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Clustering of Two Genes Putatively Involved in Cyanate Detoxification Evolved Recently and Independently in Multiple Fungal Lineages
- Elmore, M. Holly, McGary, Kriston L., Wisecaver, Jennifer H., Slot, Jason C., Geiser, David M., Sink, Stacy, O’Donnell, Kerry, Rokas, Antonis
- Genome Biology and Evolution 2015 v.7 no.3 pp. 789-800
- Curvularia lunata, Fusarium oxysporum, carbonate dehydratase, chromosomes, cyanates, fungi, fungicides, gene flow, genes, hosts, humans, phylogeny, plant pathogens, strains, surveys, vascular wilt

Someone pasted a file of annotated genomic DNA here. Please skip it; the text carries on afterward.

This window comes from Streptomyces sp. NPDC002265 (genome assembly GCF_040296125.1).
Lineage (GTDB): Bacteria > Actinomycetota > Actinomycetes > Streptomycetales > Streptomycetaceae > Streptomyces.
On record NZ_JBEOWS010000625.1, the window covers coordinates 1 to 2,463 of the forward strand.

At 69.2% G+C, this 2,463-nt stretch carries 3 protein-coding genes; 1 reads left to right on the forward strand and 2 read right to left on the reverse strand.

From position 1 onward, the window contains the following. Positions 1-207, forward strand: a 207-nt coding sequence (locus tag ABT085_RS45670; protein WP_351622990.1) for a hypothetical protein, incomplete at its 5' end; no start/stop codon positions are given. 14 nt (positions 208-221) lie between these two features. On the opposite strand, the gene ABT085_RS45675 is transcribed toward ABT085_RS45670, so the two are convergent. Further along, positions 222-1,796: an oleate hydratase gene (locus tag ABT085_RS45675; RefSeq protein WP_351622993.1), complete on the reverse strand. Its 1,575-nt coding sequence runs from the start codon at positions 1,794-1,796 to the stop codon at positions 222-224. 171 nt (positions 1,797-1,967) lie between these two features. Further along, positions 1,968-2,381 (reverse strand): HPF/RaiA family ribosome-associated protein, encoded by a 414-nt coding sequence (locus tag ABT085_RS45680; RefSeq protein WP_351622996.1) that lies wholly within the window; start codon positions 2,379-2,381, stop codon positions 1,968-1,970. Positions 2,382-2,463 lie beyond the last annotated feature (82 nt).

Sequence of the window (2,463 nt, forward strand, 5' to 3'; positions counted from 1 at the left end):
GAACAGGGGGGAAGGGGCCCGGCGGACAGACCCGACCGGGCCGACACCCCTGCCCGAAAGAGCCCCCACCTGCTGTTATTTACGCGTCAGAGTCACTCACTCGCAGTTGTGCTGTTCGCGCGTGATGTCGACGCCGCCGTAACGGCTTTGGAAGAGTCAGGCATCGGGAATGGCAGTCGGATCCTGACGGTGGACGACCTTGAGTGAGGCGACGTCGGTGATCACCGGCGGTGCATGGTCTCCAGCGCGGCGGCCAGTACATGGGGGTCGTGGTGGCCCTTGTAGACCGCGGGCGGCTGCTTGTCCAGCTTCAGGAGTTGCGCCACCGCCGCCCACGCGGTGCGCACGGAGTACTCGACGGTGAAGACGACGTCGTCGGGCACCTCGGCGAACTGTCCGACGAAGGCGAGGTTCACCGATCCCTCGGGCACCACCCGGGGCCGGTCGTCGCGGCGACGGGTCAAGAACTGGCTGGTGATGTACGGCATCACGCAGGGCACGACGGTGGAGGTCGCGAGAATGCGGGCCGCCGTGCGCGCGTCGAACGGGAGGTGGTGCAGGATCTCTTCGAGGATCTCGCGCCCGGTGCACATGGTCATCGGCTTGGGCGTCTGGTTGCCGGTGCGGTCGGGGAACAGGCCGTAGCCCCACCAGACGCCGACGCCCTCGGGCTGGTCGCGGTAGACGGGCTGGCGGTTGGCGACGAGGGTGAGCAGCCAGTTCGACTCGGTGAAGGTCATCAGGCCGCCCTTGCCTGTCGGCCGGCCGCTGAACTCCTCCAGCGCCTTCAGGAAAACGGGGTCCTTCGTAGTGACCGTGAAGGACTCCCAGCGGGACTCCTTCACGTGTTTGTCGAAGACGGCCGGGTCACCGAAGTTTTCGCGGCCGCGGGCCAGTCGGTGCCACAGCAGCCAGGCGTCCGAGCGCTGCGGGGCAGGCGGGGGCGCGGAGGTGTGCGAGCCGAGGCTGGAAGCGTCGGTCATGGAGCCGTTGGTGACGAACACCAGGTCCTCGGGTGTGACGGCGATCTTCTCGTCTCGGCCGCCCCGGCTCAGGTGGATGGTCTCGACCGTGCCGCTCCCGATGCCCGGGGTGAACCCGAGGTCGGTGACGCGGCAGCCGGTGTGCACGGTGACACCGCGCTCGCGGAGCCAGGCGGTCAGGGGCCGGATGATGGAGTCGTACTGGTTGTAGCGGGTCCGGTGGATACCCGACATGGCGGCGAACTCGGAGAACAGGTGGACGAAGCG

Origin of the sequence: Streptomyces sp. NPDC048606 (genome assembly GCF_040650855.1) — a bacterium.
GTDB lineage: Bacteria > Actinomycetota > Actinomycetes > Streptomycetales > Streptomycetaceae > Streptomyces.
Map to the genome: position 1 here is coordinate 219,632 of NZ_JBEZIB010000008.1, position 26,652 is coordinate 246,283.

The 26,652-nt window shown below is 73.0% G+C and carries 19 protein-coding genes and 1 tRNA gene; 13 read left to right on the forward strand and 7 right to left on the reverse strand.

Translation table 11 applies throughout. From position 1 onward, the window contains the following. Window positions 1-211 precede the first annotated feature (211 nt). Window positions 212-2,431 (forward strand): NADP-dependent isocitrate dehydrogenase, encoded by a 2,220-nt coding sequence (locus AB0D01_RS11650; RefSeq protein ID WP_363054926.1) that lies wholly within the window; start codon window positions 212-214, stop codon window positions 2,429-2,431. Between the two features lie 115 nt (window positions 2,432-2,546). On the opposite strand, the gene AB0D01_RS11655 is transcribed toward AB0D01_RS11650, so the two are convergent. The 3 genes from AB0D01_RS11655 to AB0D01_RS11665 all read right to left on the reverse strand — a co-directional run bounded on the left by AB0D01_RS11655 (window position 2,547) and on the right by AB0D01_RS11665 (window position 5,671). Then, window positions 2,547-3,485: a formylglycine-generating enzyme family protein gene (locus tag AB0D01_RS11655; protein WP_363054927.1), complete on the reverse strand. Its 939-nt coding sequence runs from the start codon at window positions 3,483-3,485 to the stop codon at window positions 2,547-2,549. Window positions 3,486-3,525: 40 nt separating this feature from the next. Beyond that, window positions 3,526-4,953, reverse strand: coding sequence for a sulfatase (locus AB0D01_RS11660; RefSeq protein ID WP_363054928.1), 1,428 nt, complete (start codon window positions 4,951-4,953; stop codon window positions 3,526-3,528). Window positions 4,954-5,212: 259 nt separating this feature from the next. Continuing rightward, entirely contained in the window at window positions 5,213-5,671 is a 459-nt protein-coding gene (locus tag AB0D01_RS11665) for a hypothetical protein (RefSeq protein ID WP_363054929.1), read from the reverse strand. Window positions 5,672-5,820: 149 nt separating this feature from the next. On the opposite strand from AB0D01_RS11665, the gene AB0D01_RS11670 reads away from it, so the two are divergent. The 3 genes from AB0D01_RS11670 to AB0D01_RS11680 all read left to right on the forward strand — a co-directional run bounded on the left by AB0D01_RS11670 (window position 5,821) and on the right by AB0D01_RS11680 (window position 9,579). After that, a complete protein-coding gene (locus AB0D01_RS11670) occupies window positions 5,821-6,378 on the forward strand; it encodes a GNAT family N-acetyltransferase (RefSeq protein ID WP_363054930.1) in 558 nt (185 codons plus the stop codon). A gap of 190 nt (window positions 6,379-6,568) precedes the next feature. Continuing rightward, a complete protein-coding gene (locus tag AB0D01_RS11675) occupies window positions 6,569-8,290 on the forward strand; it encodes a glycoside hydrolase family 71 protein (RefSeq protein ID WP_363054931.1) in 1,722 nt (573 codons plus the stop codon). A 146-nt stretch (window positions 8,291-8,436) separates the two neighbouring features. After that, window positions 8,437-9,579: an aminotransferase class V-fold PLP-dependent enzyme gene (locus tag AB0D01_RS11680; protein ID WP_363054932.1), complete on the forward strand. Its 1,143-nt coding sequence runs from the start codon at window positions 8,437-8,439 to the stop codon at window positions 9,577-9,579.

- Fungi that have the enzymes cyanase and carbonic anhydrase show a limited capacity to detoxify cyanate, a fungicide employed by both plants and humans. Here, we describe a novel two-gene cluster that comprises duplicated cyanase and carbonic anhydrase copies, which we name the CCA gene cluster, trace its evolution across Ascomycetes, and examine the evolutionary dynamics of its spread among lineages of the Fusarium oxysporum species complex (hereafter referred to as the FOSC), a cosmopolitan clade of purportedly clonal vascular wilt plant pathogens. Phylogenetic analysis of fungal cyanase and carbonic anhydrase genes reveals that the CCA gene cluster arose independently at least twice and is now present in three lineages, namely Cochliobolus lunatus, Oidiodendron maius, and the FOSC. Genome-wide surveys within the FOSC indicate that the CCA gene cluster varies in copy number across isolates, is always located on accessory chromosomes, and is absent in FOSC’s closest relatives. Phylogenetic reconstruction of the CCA gene cluster in 163 FOSC strains from a wide variety of hosts suggests a recent history of rampant transfers between isolates. We hypothesize that the independent formation of the CCA gene cluster in different fungal lineages and its spread across FOSC strains may be associated with resistance to plant-produced cyanates or to use of cyanate fungicides in agriculture.